As her cash flow from paradise whittled down toward pennies from heaven, Karla Guerrero's client grew increasingly disheartened.
Having inherited a rental property in Hawaii, the client counted on the steady income it offered, yet high property taxes and property management fees eroded the monthly windfall.
To resolve the issue, Guerrero, a financial planner with BOK Financial, steered the client through a 1031 exchange, which allowed the woman to defer the capital gains from the sale of the Hawaii property while acquiring two rental properties in her own state.
"In addition to eliminating the taxes and expenses tied to the rental in Hawaii, the two properties she acquired were much easier to manage," Guerrero said. "The 1031 exchange allowed her to make that adjustment."
Technically, a 1031 exchange, named after the relevant portion of the U.S. Internal Revenue Code, doesn't eliminate the tax burden on a real estate-related capital gain, but defers it into the future.
The rule applies as long as taxpayers reinvest the proceeds of their investment property into what's known as a like-kind property.
"Like-kind is very loosely applied, as the new investment property could be raw land, commercial real estate or another rental property," Guerrero said. "But it cannot be your primary residence because that's not an investment in nature."
The IRS maintains strict deadlines in the exchange process, requiring that investors:
- Identify a potential replacement property within 45 days of closing the sale of the original holding
- Conclude all related transactions within 180 days of the initial closing
"If you fail to meet any deadline, the IRS will deny the 1031 exchange," Guerrero said. "The transactions can still go through—the IRS can't stop a sale or purchase—but the capital gains won't be deferred."
Outside assistance a must
As an example, if you bought a condominium as an investment 20 years ago for $100,000 and sell it today for $200,000, a 1031 exchange may allow you to put off paying the taxes on the $100,000 gain, as long as the $200,000 is reinvested in a like-kind property.
The process requires that you hire an independent third party with no ties to you or your family. The bonded, qualified intermediary, which could be an attorney, accountant, investment broker or title company, is responsible for:
- meeting filing deadlines and requirements
- holding the proceeds from the initial sale in escrow
- dispersing the funds to the title company for the acquisition
At year-end, you receive a 1099-S form for the sale—just like when you sell any other property—and you submit a Form 8824 with your tax return.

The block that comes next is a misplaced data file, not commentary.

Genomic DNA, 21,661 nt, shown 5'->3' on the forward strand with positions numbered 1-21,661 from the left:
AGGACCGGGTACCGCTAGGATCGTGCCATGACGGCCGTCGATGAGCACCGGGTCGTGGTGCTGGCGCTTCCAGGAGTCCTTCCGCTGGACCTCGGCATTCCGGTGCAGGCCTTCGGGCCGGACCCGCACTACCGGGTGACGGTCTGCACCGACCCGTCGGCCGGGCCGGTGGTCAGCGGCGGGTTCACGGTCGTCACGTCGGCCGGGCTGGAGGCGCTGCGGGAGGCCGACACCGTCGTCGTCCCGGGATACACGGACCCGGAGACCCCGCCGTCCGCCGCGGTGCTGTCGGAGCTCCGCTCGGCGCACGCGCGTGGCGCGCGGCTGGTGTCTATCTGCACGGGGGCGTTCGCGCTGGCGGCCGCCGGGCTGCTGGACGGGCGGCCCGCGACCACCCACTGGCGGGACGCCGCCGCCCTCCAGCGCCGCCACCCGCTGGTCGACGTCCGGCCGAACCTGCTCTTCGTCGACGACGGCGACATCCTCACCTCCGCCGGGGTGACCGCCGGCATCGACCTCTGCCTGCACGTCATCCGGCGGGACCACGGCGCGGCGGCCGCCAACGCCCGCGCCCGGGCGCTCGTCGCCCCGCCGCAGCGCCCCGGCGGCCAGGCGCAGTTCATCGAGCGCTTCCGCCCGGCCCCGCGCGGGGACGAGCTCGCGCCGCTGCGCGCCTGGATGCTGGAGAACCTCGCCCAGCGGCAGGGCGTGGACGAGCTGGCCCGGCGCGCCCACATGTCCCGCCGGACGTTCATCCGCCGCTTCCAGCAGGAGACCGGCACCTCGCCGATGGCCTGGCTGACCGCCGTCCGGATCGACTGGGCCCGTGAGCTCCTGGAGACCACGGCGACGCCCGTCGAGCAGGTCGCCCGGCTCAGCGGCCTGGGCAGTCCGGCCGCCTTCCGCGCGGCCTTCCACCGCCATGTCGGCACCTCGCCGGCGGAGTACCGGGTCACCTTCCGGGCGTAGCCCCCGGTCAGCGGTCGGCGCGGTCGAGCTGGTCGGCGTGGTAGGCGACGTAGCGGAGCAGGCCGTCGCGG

While limited to real property assets, any commercial property is eligible for the tax-deferral move.
As for a vacation property, "it's tricky," Guerrero said. Taxpayers won't qualify if the property is mostly for personal use. A vacation home must be dedicated for rental use at fair market value for at least 14 days a year and the owner cannot use it for more than 14 days per year or 10% of the time it’s rented per year.
"And the longer it's a rental before you apply for a section 1031, the better chance you have of it sticking if the IRS challenges you," she said.
Separately, investors in more sophisticated real estate funds may also benefit from 1031 exchanges, but they must handle it through a process involving a Delaware Statutory Trust.
Potential hitches to sidestep
As the IRS doesn't take tax deferral lightly, there are some potential potholes to be aware of in the 1031 exchange process.
For example, the 180-day rule actually states that you must close on the new property within 180 days of the initial sale or your tax filing date—whichever comes first. So, if you close on a purchase late in the year and don't file for a tax extension the following spring, you could get tripped up.
"That's where many have failed to do proper planning," said Guerrero, who added that an online calendar tool can help gauge your timing. "It's crucial that you don't go it alone."
Other peculiarities of 1031 exchange rules include:
- The 14-day rental requirement on vacation properties includes the property being sold and the one being acquired if either is to qualify as an investment property.
- As long as the capital gains taxes on the initial property are deferred, the cost basis of the replacement property will be that of the original property.
- You can identify more than one replacement property, as long as you meet one of three tests: 1. You identify three potential acquisitions within 45 days; 2. You identify as many properties as you wish, but the total value doesn't exceed 200% of the property you've sold; 3. You identify as many properties as you wish, but the amount received in the sale equals at least 95% of the value of the properties you've identified.
- Backdating any documents to meet a deadline could expose you to fraud penalties by the IRS.
- If, once you close on the second property, you end up with any amount of cash, which is referred to in the industry as "boot," those proceeds are not deferred, so you must pay capital gains tax on that cash.
- Proceeds from a sale may be used to pay off an existing mortgage on the property, but if the mortgage is assumed by the buyer, that's considered boot, and subject to capital gain taxes.
- The 1031 exchange process is open to corporations as well as individuals.
In the coming months, lawmakers may explore altering or eliminating the 1031 exchange process, which President Biden proposed on the campaign trail. But with more pressing issues related to the pandemic and its repercussions, nothing is certain.
For now, however, the process remains a valuable tax-management tool to consider in your real estate transactions.